Thursday, February 11, 2010

Barry Callaghan ... author of note

Back from my vacation in the Dominican Republic where I did nothing but eat a lot, drink a lot, sleep a lot, wade a bit and read a bit. Read Barry Callaghan's "Between Trains" a collection of short stories, some of which can stay with you a long time. Callaghan is a graduate of the University of Toronto and I believe he is now a professor at York University, Toronto and most of his writings have names of places within Toronto so familiar and endearing to those of us living here in this city.

From his short story Drei Alter Kockers:

Once a month, between trains, as several of the Kanada crew stretched out on the grass under the chestnut trees and drank watery coffee and vodka, an SS officer; to amuse himself, allowed - under very close guard - two prisoners to play Russian roulette with a Colt .45 the officer had taken from the body of a dead American soldier outside the town of Casino in Italy.

A prisoner who played and came out of the game of roulette alive was given two bottles of vodka on top of his regular ration, and two days off with no work, with nothing to do but drink.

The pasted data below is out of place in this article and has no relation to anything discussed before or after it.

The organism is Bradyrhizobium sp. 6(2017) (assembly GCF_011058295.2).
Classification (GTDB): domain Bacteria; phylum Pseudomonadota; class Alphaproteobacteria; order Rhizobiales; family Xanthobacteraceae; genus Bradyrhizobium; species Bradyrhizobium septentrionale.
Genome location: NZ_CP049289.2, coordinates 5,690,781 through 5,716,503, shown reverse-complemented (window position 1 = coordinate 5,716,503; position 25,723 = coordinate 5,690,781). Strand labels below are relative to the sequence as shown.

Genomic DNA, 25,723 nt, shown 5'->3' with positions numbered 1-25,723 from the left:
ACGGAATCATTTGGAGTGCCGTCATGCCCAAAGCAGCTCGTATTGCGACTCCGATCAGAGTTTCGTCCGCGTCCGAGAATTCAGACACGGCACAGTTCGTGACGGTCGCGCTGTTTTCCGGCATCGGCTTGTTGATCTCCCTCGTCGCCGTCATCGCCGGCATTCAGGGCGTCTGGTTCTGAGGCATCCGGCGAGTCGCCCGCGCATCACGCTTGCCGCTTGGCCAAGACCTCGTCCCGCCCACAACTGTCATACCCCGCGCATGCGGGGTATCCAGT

The men who chose to play roulette were usually in a state of exhausted hysteria, feverish in their sleeplessness, or, they had become "Muslimmen" - men who were apathetic and earning to die, or, they were hopelessly drunk.

Jakov had played the game three times, siting corss-legged in front of fellow prisoners, three men who had blown their brains out, the last of his three games played on the evening before the camp was rousted out at dawn with all the prisoners being driven from the camp to begin a forced march double-file on back roads into Germany as the Soviet armoured divisions and infantry advanced out of the east.

Several Kapos were strangled in the night by the marchers, but not Jakov, who remembering how the partisan had snuck up on him in the Warsaw woods - kept close watch on everyone.

Between two snowbound villages, Jakov Przepiorko and Herschel Soibel had trudged through the snow side-by-side. They had hardly looked at each other but Herschel had said, "You're a plump little rat."

Jakov, saying nothing, had fallen back in the line.

In Toronto, Jakov Przepiorko became Jake Piorko. For more than a year, with a fake driver's licence that he'd paid for with a gold tooth, he drove a half-ton delivery truck for Future Chicken, a slaughterhouse on Spadina Avenue. He was the only Jew on the trucks. The other drivers were black.

Meaning of Kapos and Kanada = Kapos prisoners assigned to act as foreman and informers and to work as sorters of belongings from the dead in the Nazi concentration camps. Read more here

Callaghan on looking for stories

No comments:

Post a Comment

Note: Only a member of this blog may post a comment.